Sanctimoniousness rings hollow, especially at Chistmas

With Hanukkah behind me, and fresh from celebrating the solstice (and looking forward to Christmas), I saw this Facebook post by Derrick Wilburn, Vice Chair of the Colorado Republican Party.

Wilburn: For what its worth, not one of the Democrat candidates in last night’s debate mentioned or invoked “God” at any point, not even closing statements. The Republican candidates, at the very least, would end their closing statements with “God bless America” or similar. As close as any of the three last night came was Hilary who closed with, “And may the force be with you.”

Is it relevant? To some yes, to some no, but this much is inarguable – from removing of “God” from the wording of it’s 2012 platform (then subsequently adding Him back in via a rigged vote resulting in God Himself being boo’d on the convention floor) to last night’s complete snubbing, the Democrat Party is marching toward a wholly secular existence at neck-breaking speed. Some may think that’s a good thing some may not, but neither side can dispute that it is truth.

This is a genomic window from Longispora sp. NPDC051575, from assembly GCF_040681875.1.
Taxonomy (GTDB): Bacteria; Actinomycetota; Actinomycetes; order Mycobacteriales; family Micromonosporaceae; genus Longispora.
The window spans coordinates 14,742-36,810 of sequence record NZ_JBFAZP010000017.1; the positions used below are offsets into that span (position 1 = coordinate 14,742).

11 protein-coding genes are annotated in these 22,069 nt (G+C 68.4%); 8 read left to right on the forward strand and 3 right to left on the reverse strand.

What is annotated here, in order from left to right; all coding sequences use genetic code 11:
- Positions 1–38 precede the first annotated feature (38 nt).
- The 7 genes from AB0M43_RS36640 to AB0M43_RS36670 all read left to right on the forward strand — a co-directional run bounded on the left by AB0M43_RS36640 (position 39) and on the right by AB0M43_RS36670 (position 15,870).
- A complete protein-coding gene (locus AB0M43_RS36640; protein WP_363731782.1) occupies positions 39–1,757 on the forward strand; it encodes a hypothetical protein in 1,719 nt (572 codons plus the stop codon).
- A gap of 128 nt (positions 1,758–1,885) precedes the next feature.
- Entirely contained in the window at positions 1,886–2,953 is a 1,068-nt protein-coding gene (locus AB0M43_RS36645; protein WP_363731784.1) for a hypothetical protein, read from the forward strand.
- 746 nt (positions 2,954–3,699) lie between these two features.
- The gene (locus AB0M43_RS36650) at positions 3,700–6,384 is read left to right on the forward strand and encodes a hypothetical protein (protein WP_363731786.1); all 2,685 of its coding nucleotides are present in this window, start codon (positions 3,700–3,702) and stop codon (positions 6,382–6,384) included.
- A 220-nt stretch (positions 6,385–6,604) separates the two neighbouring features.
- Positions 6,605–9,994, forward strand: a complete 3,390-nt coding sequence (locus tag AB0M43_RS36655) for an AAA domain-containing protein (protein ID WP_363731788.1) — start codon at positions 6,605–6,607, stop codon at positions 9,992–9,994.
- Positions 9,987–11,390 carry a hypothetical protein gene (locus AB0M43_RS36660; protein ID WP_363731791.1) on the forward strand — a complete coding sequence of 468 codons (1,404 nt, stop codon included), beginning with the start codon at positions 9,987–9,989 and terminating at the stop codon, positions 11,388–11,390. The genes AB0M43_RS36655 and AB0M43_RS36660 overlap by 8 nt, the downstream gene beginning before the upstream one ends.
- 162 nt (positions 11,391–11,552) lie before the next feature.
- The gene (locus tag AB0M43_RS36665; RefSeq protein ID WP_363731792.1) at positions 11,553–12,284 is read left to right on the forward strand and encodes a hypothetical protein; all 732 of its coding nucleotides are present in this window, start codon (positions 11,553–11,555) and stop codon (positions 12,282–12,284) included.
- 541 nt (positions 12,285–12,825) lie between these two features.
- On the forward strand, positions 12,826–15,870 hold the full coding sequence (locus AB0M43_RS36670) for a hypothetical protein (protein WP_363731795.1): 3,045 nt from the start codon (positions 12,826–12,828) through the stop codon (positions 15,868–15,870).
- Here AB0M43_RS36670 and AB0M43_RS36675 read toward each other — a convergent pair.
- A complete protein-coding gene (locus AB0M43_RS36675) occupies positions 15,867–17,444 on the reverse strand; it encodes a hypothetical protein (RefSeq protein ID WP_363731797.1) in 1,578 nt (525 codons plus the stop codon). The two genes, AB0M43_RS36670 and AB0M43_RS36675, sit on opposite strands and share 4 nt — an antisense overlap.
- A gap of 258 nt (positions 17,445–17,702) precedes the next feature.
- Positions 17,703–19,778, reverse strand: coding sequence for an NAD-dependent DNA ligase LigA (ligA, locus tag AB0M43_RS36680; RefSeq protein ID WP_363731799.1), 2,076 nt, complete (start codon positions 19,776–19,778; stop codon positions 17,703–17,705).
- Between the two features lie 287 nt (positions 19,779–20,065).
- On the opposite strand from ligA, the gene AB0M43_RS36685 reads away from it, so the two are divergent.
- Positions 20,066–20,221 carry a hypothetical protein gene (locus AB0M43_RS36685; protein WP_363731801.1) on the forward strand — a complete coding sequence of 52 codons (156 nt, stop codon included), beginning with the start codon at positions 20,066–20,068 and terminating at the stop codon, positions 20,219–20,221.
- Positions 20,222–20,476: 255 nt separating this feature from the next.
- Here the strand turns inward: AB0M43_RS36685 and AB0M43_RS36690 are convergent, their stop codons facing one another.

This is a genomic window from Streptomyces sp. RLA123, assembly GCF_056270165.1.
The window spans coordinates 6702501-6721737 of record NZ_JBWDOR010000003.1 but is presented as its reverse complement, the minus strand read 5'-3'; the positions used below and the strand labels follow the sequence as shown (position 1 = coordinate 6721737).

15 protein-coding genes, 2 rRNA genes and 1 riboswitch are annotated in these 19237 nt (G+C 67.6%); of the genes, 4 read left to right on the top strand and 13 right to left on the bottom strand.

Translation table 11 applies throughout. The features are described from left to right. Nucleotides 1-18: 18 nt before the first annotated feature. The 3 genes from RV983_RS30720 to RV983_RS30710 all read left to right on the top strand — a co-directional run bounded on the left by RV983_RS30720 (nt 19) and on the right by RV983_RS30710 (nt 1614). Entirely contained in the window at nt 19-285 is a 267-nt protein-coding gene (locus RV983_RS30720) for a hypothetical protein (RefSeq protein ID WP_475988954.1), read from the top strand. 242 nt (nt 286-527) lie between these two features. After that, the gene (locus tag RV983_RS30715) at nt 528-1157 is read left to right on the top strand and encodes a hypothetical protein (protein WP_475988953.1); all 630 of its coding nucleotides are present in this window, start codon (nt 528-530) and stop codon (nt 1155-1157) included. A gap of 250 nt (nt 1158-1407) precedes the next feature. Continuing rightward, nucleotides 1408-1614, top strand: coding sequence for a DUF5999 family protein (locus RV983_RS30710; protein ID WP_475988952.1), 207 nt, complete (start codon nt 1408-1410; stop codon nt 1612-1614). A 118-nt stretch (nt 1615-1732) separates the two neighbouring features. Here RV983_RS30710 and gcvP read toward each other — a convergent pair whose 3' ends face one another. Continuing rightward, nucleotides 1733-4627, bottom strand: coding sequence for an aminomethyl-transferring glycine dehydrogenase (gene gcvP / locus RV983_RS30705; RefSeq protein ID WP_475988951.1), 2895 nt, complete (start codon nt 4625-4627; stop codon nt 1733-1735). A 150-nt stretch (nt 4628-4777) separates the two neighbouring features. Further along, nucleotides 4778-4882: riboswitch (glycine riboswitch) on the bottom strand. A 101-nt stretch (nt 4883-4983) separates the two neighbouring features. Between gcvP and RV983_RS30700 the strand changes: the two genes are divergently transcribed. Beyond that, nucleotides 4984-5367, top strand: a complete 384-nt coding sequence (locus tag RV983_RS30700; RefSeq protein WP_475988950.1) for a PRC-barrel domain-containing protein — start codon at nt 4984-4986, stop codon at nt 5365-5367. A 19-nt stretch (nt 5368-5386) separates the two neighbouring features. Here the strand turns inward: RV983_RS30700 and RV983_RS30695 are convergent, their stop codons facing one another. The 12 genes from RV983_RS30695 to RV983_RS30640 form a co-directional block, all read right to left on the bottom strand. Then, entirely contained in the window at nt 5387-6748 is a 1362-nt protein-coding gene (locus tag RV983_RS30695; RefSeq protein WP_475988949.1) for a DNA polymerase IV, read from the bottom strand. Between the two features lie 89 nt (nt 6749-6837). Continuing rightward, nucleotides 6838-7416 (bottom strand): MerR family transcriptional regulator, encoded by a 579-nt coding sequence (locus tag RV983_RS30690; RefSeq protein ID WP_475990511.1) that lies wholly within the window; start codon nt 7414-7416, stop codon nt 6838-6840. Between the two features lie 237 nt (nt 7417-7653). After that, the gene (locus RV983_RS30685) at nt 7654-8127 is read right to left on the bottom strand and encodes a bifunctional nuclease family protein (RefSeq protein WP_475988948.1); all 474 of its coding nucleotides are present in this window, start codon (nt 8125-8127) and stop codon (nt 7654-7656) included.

Obviously religion is important in America, but how long will Republicans promote themselves, even in a veiled manner as Wilburn does, as the party of God and Country? While taking jabs at secularism? It can’t last, with the country going in the opposite direction? Well…

More Facebook viewing turned up this post, by State Rep. Gordon Klingenschmitt (R-Colorado Springs), in which he goes further than Wilburn. He tells us who, among the believers, are the heretics and who aren’t .

“This graph separates the non-Christian, heretical, apostate churches from the true Christian churches in our generation,” wrote Klingenschmitt on Facebook, pointing to data showing that¬†members of many Protestant denominations are now more accepting of homosexuality.

You don’t have to say “Thank God” to appreciate that trend,¬†especially around Christmas.

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